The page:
Unfortunately this is all at the service of a piece that disappointingly doesn’t really go anywhere, and so doesn’t quite connect. Everything we see of the four characters is focused on their own situations and idiosyncratic preoccupations; and too many of these are rather too well-worn, and don’t noticeably shift. We’re introduced to all the ingredients but denied the cake.
Loose Thread Productions
The Ladder and the Moon
18 August 2010
This gently earnest children’s show from a young Irish trio, constructed from a sequence of sketches about three young children discovering and playing with the contents of an attic, was a bit sickly sweet. The palette of their childhood characterisation was disappointingly slim, with more than a bit too much unconvincing wide-eyed wonder. It was a shame, too, that easy gender stereotypes (two capable, adventurous boys mooned over by a timid and nervous girl) were unquestioningly reinforced for so much of the show.
And although they devised some strong visual moments, like an early game with bouncing lights, and some bold shadow work, too much of the latter part of the show involved the trio playing brief games with some authentically childlike crude cardboard props. It was understood that they were intentionally channelling a childhood inventiveness, in which we were invited to share their imagined worlds, but there is a distinction that puppeteers need often be aware of between recreation and representation – I don’t think the more constructed imaginings were as fertile for an audience as they’d hoped, often ending prematurely on an initial moment of recognition or the first possible story.
However, there is enough clarity of style in evidence to suggest the company have a commitment to investigating the challenges they set themselves; hopefully next time they’ll find starting points that generate some more dramatic and satisfying material.
The Love of a Clown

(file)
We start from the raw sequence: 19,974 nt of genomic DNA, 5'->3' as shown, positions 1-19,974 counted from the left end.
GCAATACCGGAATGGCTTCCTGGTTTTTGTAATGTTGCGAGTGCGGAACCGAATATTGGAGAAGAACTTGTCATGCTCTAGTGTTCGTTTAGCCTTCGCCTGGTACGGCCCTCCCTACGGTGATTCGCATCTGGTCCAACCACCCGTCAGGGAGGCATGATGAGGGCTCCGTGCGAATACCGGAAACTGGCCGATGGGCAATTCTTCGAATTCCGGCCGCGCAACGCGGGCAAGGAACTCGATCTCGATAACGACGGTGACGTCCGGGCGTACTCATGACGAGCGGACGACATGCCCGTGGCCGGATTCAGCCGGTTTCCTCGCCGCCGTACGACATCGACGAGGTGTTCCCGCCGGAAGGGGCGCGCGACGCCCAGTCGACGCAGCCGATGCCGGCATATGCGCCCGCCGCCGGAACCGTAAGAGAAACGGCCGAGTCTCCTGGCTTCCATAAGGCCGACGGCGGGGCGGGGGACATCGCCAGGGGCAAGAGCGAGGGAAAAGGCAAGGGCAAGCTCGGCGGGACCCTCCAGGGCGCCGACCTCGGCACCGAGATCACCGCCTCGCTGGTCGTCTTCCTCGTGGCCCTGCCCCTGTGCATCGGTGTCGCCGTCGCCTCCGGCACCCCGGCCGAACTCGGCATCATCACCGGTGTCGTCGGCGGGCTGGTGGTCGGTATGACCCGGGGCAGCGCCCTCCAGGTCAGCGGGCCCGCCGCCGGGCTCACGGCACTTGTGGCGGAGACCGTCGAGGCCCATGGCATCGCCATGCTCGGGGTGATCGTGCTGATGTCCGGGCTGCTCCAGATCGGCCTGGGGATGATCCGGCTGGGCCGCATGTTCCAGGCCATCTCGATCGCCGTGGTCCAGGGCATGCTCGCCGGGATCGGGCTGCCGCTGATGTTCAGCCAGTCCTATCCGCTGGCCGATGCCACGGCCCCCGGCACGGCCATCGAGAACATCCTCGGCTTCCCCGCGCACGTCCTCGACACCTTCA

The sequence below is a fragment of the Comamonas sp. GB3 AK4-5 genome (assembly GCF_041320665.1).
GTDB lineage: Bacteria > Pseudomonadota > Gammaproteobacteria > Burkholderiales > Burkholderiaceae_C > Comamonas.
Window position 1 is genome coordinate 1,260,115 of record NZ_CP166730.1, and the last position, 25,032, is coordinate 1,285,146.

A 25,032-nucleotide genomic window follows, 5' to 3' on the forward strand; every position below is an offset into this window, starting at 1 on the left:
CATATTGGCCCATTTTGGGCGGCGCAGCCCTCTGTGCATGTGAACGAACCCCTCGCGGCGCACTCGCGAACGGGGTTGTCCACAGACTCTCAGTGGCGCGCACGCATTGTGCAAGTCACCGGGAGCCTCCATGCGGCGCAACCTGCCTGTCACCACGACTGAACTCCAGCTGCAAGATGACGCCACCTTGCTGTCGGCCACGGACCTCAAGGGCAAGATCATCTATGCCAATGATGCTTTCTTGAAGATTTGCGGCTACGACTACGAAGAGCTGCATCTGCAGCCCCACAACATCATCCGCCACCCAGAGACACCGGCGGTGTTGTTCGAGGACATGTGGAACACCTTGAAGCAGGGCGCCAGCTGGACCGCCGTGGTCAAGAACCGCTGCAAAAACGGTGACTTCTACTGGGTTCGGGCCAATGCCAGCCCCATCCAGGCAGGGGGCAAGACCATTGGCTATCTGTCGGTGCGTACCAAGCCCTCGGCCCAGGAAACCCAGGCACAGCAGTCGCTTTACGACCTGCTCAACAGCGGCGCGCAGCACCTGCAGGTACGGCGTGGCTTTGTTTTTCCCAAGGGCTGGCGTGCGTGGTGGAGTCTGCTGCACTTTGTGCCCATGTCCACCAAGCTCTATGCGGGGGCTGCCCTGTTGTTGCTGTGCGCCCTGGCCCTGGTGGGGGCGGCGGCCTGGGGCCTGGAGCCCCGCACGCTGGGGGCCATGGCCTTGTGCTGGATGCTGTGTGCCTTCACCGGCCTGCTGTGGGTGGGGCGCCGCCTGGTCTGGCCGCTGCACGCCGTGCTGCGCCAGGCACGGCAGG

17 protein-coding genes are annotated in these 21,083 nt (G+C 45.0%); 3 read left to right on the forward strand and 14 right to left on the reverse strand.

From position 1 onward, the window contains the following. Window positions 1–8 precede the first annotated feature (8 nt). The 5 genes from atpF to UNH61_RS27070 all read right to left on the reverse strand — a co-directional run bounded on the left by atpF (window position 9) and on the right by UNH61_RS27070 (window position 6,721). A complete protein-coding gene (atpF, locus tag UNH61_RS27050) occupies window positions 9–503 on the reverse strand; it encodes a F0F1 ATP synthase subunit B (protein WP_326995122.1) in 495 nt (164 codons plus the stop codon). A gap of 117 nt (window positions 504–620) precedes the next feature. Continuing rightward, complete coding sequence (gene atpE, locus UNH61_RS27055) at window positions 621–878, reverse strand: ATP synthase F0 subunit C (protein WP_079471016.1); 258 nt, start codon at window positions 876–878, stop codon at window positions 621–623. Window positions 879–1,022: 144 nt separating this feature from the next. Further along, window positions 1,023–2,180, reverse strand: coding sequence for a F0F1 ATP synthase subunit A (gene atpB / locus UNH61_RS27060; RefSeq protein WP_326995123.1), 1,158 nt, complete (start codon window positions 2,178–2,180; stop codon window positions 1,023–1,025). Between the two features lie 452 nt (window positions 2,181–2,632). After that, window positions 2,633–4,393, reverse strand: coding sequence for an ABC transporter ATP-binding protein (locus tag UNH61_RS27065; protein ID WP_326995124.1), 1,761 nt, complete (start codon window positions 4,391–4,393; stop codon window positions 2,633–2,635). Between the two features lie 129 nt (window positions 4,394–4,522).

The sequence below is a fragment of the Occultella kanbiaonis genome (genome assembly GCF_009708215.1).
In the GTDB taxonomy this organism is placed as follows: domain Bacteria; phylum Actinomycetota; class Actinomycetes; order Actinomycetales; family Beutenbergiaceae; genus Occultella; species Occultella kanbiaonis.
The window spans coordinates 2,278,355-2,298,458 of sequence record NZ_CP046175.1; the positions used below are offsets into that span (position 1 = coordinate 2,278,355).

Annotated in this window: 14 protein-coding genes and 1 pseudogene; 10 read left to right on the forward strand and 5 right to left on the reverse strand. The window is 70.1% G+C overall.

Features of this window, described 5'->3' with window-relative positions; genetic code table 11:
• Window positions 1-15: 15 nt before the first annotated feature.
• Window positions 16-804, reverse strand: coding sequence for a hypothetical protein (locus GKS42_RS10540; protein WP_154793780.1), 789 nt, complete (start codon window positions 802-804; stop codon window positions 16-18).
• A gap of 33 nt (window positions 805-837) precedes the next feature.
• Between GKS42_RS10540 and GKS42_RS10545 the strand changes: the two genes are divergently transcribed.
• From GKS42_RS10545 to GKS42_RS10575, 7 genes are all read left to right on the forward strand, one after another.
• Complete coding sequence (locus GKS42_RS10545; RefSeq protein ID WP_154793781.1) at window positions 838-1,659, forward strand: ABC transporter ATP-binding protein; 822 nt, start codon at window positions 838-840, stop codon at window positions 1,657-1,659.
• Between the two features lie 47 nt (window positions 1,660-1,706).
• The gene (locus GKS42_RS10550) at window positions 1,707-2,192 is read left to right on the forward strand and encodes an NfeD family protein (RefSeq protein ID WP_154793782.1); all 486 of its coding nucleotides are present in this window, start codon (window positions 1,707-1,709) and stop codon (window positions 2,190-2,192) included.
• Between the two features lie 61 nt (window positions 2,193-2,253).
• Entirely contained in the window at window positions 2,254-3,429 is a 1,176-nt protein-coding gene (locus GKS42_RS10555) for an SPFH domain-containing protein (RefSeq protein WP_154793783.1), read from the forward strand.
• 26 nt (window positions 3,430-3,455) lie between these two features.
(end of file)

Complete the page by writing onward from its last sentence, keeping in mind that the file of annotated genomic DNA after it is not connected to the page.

18 August 2010
Backhand Theatre is a new company, and this their first foray into the Edinburgh Fringe, with a tale of retired clown Jacques, played by Chris Kinahan, who tells us his tragic life story from turn-of-the-century Paris. The artistic director of the company, Jake Linzey, is a puppeteer and he built and operates the variety of puppets who silently play the other characters in Jacques’ reminiscences.
These include Madam Muscat, the old lady at the bar who listens to the clown’s troubles; she is a near-life-size hand and rod puppet and has, unfortunately, a fur coat and hair that are remarkably similar to Linzey’s own hair, so when he operates her with his head almost on her shoulder, she unwittingly threatens to become a two-headed shaggy monster from time to time. Very effective in some stiller moments, she is sadly let down by a lot of unenergised general hand-waving while the clown tells her story, a trait she unfortunately shares with the proprietor of the Grande Cirque, who is otherwise represented neatly as a hat and a cigar. More successful is a loveable shaggy dog puppet who has some sweet scampering doggy moments.
Finally Helena the trapeze artist, the lost love of the clown’s life, takes miniature flight from the trapeze and from the story. It’s a grand gesture in theory but disappointingly clunky in practice and so it doesn’t quite take off, something that could be said for the show as a whole. Kinahan works manfully with a script that alternates the pedestrian and the desperately sentimental – although it would have been good to see some more of Jacques’ acclaimed circus act – but the show struggles to rise above the predictable plot and the wistfully maudlin writing, and the puppetry (although promising from a young company) is neither sharp nor surprising enough to help.
Kellerman Performing Arts
The Trip to the Moon
19 August 2010
Kellerman Performing Arts’ Trip to the Moon is an adaptation of Offenbach’s spectacular four-act light opera, first performed in 1875, and not often seen since. Now a three-strong cast, headed by Hans Kellerman, have turned this epic into a chamber-sized piece, running about 45 minutes, that seems to want to be both a home-made SF romance – drawing visually on George Méliès’s film of Jules Verne’s similar story – and a satire on the foibles of political leadership.